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Epidemic Intelligence Service (EIS)

Frequently Asked Questions (FAQs)

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What is EIS?

EIS is a 2-year postgraduate program in applied epidemiology for health professionals interested in public health; it provides competency-based training through classroom instruction, e-learning, and on-the-job experience. The program is modeled on a traditional medical residency program, where much of the education takes place through hands-on assignments and mentoring. During the 2-year program, EIS officers are employees of CDC and receive a salary and benefits. They provide service to public health while training as an epidemiologist.

What will I learn?

You will learn about applied epidemiology, biostatistics, emergency response, public health surveillance, scientific writing, media training, emerging public health issues, and other topics through various educational methods including classroom instruction, case studies, exercises, and e-learning. Only 5% of your learning is through coursework. Experiential learning makes up the other 95% and requires EIS officers to complete a range of activities, from conducting or participating in an outbreak investigation, to evaluating a public health surveillance system, to giving an oral presentation to a scientific audience.

What will I do as an EIS officer?

As you learn, you will gain broad, front-line public health experience. You will provide service to CDC and its partner agencies, especially state and local health departments. You may investigate outbreaks; conduct epidemiologic investigations or public health research; conduct and evaluate public health surveillance; study infectious or chronic diseases, environmental or occupational health, injuries, or birth defects and developmental disabilities; or respond to emerging public health threats.

If I am selected, when does the EIS class begin?

Each EIS class begins in July with a 1-month course at CDC headquarters in Atlanta, Georgia.

Where would I be assigned?

You will be assigned to work in a state health department or in a CDC program. You might do international deployments as part of your assignment.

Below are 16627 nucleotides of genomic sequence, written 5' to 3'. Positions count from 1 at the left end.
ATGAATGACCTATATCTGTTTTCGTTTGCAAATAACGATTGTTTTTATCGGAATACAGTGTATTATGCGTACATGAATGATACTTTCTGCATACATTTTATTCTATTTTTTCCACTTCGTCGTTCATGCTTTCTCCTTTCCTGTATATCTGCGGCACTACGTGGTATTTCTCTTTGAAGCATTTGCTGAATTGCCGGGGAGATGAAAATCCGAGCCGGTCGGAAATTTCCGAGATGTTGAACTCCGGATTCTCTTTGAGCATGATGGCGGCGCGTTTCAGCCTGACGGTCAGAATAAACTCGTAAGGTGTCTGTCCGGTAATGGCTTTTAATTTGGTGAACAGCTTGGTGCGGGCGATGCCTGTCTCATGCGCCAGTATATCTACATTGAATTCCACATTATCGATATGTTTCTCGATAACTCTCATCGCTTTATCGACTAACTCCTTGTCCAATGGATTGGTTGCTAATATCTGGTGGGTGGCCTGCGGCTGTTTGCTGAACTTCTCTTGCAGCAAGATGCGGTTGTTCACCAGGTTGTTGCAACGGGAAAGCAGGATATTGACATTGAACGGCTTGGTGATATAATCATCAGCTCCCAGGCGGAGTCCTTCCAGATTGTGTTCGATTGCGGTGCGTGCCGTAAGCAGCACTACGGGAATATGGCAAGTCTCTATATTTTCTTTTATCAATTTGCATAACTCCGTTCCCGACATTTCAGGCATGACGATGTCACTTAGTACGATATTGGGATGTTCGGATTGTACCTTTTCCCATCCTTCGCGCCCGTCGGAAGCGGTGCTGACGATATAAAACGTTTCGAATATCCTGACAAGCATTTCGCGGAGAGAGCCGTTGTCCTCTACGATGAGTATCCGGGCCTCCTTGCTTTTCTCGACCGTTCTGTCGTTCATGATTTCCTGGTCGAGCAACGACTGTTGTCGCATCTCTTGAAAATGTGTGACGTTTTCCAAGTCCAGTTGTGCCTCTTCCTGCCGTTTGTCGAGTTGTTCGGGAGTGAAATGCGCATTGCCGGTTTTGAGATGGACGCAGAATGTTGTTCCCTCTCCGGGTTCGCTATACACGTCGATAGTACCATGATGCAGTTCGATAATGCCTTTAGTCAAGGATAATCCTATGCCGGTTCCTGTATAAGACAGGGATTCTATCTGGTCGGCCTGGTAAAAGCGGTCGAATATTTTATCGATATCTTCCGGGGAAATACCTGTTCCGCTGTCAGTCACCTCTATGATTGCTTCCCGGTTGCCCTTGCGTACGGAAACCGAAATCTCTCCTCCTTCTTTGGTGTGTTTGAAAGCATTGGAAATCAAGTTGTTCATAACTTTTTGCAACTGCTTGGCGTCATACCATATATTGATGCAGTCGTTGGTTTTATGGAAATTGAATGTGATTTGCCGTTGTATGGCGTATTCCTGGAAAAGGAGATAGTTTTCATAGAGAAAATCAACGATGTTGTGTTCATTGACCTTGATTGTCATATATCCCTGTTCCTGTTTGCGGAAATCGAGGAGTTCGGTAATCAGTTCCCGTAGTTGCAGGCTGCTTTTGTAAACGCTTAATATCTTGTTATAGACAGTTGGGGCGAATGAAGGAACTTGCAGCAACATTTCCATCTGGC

Am I eligible to apply to the EIS program?

You are eligible if you are a doctoral-level scientist with a degree in behavioral science, biostatistics, epidemiology, informatics, or nutrition; a health professional such as veterinarian, nurse (BSN, MSN), or dentist with an MPH or equivalent; or a physician with at least 1 year of clinical training. For most positions in the EIS class, U.S. citizenship or permanent residency and an active, unrestricted U.S. license to practice your clinical specialty are other requirements. Non-U.S. citizens eligible for a J-1 visa may apply, but a limited number are selected.

Is EIS a good fit for me?

EIS is a good fit if you are interested in applied epidemiology and using new technology to solve problems to improve public health. We seek EIS officers who are team players and have a positive attitude, with excellent interpersonal and communication skills. During the fellowship, EIS officers often serve on teams representing CDC in situations that require tact and diplomacy.

You will play an important role in supporting CDC’s mission to protect lives and the well-being of the population at large and safeguard places where we work and live. You will be in the vanguard of public health professionals working on global health security, antimicrobial resistance, prescription drug overdose, and other priorities. Upon completion of EIS, you will become part of a network of distinguished EIS alumni applying what you have learned in your subsequent career.


Contact Us:
  • Epidemic Intelligence Service
    Centers for Disease Control and Prevention
    1600 Clifton Rd
    Mailstop E-92
    Atlanta, GA 30333
  • 404-498-6110
    TTY: (888) 232-6348
  • Page last reviewed: May 1, 2014
  • Page last updated: May 29, 2014
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